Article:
Sunday, October 17, 2010

Textile Society Symposium in Lincoln, Nebraska

(Warning: this post is full of intriguing links - you could get sucked into a textile abyss for hours on end.)
Quilt made by Nika Feldman and women from a beggars' encampment outside Kathmandu, Nepal
Two quilts made by the women in Nepal, and purchased by me - decorating my hotel room in Lincoln.
There was entirely too much going on in the space of three short days, 
all of it highly stimulating and full of beauty.  
I'm so glad I was accepted to present at this symposium, and thus stayed in the US to attend.
(My presentation was Spin Artists, and How the Internet Fuels the Art Yarn Movement, and it was very well-received.  So happy to have represented these artists to the greater textile-studying community.)

The image above is a stunning contemporary sari woven in Orissa - a combination of raw silk and blue-gray fine silk, with a metallic gold double-ikat pallav.  This was the best photo I could get in low light.
 The ikat saris and the work below were in various gallery shows pertaining to the textile theme.
 Jacquard-woven shibori by Catherine Ellis.
 Detail from Pauline Verbeek-Cowart's Jacquard-woven Silk Vortex.
Anna Von Mertens - Bachhus, after Caravaggio - hand-dyed, hand-quilted, quilt painting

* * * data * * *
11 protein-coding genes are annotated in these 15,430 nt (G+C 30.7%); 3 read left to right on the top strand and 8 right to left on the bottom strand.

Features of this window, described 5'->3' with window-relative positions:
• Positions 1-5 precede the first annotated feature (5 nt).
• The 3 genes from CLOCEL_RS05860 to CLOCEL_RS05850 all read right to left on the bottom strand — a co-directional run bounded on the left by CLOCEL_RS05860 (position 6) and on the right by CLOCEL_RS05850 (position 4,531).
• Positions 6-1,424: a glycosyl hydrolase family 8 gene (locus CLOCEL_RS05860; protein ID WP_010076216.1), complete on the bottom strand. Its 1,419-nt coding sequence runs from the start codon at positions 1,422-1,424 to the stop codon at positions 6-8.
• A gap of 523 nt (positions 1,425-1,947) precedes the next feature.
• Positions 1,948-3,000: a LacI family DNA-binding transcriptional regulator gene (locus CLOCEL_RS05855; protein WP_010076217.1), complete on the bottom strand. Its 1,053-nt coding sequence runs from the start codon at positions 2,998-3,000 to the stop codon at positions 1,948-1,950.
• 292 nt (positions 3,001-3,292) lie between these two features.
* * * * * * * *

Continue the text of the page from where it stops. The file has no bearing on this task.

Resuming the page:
(I knew Anna back when, before she was famous!  We used to talk about quilting, when she was just getting into it.  It's so great to see her work now, and hear people gushing over it.  
She is brilliant with color.)
During the day, we had concurrent sessions, which were very hard to choose from, including presentations by artists such as Kyoung Ae Cho and Rowland Ricketts, in addition to ethnographic studies of aspects of Muslim dress, felt-making in Kyrgyzstan, and Central Asian patchwork (mentioning all the ones I enjoyed the most, plucking them from among dozens.)
The brain was too full for words after a while, and this was a good time to go watch the Navajo women spin and weave.  This was a great opportunity to observe Navajo spindle technique in action, particularly the double-drafting method I've only seen in videos.
Grandmother spins.
Granddaughter weaves, her own striking design.
Continuing the Native American theme, we were treated to a dance performance by the Many Moccasins dance troupe, which was rich in textiles, impressive and educational. I enjoyed taking blurry photos of the dancers and their regalia in motion.
Finally, I attended a felt-making workshop taught by Janice Arnold, in which we learned basic press-felting, as practiced for ages in Kyrgyzstan, in addition to hybrid felting, which combines wool and a base fabric such as organza.
This was a fun and physically intense way to end the symposium.
 (we were working hard - 4 x 100 rolls, just to start!)
I finished the felting after returning to Doha,
and now it's drying in the hot sun.

Sunday, October 3, 2010

Fall thrill

I'm enjoying the beginning of fall more than I can express, having spent the last couple Octobers in Doha, where it's still over 100 degrees (38 C).
Wearing a sweater, breathing cool air and seeing pumpkins
 - all minor thrills.
Fall decorations look particularly charming when they're outside a tidy Mennonite farm along the open Missouri highway.

And I like the light quality for knitting, too.